For some reason, I’ve always wanted a red computer. Don’t ask me why, I can’t even see the stupid color. If it wasn’t so small, this case would be perfect.
George Lucas is going to bring back Chewie in Episode 3. Star Wars fans are apparently going wild . . . I’m trying to think of something constructive to say.
Ain’t gonna happen.
If there’s an artistic point on the planet, George is on the point farthest from it. The original Star Wars was great. The Empire Strikes Back was the best film of the whole bunch. But the moment I saw an Ewok for sale I knew that the whole franchise was in the toilet, the story was over, and that George would never say another thing that wasn’t run past a marketing team.
Just an update on the copy protection in TurboTax.
Since we’ve filed our taxes for this year, and I have archived copies of the returns and PDFs and other backups, I figured it was time to flip my boot drive over to the new drive I bought in November. I ghosted my 8G C: drive to its new 18G home, stuck the old drive in a safe place, and launched Turbo Tax.
The results were anticlimactic: TT asked to register on the net, which I let it do, whereupon it worked fine.
It’s probably too late to experiment with things like: Would it have behaved this way prior to April 15th? What if I’d used a less geeky tool (like DriveCopy) to clone the drive, instead of Ghost? It’s clear that the DRM software detected a disk clone.
I’m off to disable the stupid thing. Good luck next year, Intuit. [I think my friends there will understand…]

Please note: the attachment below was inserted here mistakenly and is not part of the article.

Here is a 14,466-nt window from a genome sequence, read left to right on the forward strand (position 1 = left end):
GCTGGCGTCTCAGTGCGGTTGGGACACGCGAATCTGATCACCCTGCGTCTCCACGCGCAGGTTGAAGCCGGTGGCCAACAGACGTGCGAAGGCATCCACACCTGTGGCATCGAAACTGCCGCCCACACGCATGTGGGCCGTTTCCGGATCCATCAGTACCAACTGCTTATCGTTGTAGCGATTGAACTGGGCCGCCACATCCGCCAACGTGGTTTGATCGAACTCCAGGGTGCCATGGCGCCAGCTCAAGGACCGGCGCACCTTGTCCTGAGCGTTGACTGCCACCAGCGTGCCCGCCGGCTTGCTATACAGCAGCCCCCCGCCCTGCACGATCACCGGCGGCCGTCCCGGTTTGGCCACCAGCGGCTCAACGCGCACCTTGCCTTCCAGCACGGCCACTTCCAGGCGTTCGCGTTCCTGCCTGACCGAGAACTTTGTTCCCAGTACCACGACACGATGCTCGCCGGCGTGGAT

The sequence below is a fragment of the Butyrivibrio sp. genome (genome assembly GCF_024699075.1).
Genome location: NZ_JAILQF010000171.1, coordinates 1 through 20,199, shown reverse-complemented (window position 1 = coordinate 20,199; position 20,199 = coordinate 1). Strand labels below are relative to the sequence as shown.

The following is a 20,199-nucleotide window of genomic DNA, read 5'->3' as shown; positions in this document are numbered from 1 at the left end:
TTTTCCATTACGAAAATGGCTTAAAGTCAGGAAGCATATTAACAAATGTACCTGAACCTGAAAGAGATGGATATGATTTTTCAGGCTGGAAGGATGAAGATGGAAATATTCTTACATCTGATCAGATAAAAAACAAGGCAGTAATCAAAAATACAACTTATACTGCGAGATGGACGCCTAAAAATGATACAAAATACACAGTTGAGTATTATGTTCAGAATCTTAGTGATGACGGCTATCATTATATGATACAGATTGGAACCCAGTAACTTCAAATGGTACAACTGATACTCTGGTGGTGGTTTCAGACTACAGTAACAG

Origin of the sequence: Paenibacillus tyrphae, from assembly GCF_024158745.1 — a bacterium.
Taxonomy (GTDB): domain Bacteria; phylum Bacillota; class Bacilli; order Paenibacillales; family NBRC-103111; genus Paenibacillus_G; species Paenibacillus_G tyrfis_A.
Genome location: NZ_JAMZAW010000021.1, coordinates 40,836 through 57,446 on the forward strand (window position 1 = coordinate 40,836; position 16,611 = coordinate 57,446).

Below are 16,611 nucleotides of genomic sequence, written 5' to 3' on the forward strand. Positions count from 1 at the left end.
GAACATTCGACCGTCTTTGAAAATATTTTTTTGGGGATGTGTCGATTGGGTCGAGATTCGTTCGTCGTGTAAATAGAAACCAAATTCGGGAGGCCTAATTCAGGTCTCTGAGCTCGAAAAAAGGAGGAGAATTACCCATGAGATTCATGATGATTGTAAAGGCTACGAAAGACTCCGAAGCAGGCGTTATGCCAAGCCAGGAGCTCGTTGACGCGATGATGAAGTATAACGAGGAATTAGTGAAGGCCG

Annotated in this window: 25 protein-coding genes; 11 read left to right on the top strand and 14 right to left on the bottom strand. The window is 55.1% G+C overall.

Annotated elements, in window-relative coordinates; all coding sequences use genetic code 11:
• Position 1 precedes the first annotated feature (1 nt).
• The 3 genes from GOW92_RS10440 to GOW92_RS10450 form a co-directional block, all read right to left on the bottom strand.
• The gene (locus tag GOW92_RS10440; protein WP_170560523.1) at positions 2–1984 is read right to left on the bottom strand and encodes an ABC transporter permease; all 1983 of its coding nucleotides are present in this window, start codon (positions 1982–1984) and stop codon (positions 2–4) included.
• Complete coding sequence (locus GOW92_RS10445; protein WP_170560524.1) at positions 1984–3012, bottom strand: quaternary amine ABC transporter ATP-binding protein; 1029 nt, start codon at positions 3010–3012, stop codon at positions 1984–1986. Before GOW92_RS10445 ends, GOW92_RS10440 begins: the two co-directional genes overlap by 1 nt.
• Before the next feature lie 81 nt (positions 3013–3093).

* * *
Uninstall … C-Dilla is still running. Reboot. Still there. Morons. Go to intuit.com, find C-Dilla uninstaller, run it … seems to be dead.
I was in Borders the other day, looking for Schneier’s new book on Practical Cryptography. [I found it. Fifty bucks. No thanks, I don’t need it that badly]. Anyway, I found myself watching a Borders employee shuffling books from one shelf to another like a busy ant, and took a quick taxonomy of the tonnage that was being moved around.
It seems that chain bookstores group computer books by the following categories: Certification, books about Java, books about Visual Basic, books about Windows, books on Random Crap, and Advanced Crap. The Advanced Crap never changes — it’s usually Knuth and Rivest and maybe some stuff on graphics or C++. The Random Crap includes versions of Linux that are two releases out of date, books on CORBA, and pithy works on Enterprise Wireless Database Synergy.
You can tell which language is on the rise in the industry by dividing the number of linear feet of books like “Learn Java in 30 days” by the minimum time they claim you can learn it in. By the time a language is moribund, you have books like “Learn Visual Java Beans in 13 Seconds.” The asymptotic result is obvious — you can pick up a book and learn something in less time than it takes to go to the cash register, which means that the chains have to tread on something else to make money. I think this is the real reason why we have a five or six year cycle in the language-of-the-week. (I don’t know what’s going to follow C#, but there will be a bunch of badly written Sams books on it: 30 days, two weeks, 7 days, 24 hours, 13 seconds, BOOM, time for something else cool).